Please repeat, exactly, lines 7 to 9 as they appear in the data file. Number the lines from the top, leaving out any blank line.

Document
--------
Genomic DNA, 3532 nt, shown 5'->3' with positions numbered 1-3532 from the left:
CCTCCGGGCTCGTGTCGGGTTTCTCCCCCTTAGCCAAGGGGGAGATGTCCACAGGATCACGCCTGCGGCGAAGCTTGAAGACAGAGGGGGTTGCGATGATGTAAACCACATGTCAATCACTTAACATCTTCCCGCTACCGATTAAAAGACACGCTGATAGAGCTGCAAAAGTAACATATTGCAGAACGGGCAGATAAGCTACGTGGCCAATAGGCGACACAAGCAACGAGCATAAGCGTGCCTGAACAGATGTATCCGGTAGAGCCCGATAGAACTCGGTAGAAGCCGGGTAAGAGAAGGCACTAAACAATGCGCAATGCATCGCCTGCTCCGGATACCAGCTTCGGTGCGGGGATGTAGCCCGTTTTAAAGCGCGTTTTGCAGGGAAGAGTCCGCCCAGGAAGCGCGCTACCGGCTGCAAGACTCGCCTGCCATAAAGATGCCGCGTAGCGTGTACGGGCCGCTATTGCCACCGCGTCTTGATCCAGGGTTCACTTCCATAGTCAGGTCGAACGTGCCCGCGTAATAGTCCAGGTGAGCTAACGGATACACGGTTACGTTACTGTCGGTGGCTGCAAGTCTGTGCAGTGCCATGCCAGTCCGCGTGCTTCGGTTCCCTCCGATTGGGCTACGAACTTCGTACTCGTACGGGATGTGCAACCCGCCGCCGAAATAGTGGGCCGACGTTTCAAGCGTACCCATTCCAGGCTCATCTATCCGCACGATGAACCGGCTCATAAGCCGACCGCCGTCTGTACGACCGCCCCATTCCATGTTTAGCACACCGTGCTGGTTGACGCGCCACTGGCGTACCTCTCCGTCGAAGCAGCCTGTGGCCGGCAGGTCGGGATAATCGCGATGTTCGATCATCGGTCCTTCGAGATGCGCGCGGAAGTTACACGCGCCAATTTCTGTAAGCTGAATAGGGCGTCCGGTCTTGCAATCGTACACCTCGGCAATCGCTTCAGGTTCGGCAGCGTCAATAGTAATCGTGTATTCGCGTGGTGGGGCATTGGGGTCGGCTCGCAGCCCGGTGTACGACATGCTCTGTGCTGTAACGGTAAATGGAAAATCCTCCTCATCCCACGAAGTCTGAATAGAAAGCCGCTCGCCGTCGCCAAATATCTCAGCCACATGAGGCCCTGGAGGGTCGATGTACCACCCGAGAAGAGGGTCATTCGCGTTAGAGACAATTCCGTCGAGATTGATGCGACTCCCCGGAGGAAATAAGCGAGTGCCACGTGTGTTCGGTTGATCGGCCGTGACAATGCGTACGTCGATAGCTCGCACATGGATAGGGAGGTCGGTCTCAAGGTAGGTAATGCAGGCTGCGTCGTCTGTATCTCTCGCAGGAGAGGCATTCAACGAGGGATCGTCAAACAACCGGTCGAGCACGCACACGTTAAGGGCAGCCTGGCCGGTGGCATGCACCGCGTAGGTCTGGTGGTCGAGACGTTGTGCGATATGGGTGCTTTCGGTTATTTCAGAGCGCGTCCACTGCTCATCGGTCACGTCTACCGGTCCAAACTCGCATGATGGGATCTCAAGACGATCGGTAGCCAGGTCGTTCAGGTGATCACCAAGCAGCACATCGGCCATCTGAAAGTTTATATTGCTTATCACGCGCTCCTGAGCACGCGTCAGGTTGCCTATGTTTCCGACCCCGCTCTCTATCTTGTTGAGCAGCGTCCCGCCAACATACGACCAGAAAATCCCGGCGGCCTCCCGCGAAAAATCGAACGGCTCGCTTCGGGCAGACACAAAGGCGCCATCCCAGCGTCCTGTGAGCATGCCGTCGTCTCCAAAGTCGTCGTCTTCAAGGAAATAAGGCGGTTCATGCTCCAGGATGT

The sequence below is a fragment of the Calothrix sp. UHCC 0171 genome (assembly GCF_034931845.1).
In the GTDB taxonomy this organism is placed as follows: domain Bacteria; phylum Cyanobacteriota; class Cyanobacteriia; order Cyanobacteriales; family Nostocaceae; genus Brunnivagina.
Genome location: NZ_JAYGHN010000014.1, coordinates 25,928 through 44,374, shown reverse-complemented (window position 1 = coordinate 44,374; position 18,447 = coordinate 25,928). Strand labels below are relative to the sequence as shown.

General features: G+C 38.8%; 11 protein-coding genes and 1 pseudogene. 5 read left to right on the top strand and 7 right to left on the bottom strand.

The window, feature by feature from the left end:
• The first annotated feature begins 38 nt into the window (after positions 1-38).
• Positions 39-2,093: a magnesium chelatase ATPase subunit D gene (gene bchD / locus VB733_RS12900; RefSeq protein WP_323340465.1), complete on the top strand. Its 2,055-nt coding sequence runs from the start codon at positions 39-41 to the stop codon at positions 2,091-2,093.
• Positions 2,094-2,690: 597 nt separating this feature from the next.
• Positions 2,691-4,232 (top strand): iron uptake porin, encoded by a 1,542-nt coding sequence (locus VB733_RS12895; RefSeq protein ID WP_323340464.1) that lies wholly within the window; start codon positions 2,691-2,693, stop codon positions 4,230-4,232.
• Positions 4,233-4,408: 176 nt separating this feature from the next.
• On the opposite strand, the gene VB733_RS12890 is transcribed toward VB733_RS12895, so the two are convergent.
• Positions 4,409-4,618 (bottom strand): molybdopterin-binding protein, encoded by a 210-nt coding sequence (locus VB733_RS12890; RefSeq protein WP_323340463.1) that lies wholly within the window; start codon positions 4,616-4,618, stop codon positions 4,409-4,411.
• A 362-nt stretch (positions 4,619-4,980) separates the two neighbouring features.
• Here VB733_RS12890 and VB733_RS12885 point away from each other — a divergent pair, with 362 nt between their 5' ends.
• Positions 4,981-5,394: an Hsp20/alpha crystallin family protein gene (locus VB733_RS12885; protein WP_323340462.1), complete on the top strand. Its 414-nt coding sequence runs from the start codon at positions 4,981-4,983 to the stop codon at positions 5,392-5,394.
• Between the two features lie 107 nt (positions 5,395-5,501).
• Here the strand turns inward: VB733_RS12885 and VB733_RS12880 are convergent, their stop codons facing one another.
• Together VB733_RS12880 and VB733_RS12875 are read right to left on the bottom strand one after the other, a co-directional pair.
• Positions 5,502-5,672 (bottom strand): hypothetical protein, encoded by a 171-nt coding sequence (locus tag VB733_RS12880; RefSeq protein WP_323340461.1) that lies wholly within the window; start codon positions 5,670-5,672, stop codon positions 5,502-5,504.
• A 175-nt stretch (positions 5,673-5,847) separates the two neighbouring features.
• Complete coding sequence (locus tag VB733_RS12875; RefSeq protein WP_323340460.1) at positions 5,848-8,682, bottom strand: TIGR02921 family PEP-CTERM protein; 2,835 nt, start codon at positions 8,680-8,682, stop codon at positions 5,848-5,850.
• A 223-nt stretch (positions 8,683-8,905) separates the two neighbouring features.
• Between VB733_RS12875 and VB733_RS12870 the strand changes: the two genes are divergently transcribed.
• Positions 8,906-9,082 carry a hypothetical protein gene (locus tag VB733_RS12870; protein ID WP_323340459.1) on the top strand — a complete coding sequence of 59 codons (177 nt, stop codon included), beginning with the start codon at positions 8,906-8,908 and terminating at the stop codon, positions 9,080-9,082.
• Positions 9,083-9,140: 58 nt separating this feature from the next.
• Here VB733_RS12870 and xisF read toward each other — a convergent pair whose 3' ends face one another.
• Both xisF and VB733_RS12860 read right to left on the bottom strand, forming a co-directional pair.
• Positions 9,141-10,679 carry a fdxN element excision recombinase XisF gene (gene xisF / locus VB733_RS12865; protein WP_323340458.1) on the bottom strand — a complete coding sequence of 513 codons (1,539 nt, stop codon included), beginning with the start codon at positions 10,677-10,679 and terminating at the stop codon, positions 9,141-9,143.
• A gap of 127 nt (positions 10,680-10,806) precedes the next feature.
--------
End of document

The window, feature by feature from the left end:
• The first annotated feature begins 38 nt into the window (after positions 1-38).
• Positions 39-2,093: a magnesium chelatase ATPase subunit D gene (gene bchD / locus VB733_RS12900; RefSeq protein WP_323340465.1), complete on the top strand. Its 2,055-nt coding sequence runs from the start codon at positions 39-41 to the stop codon at positions 2,091-2,093.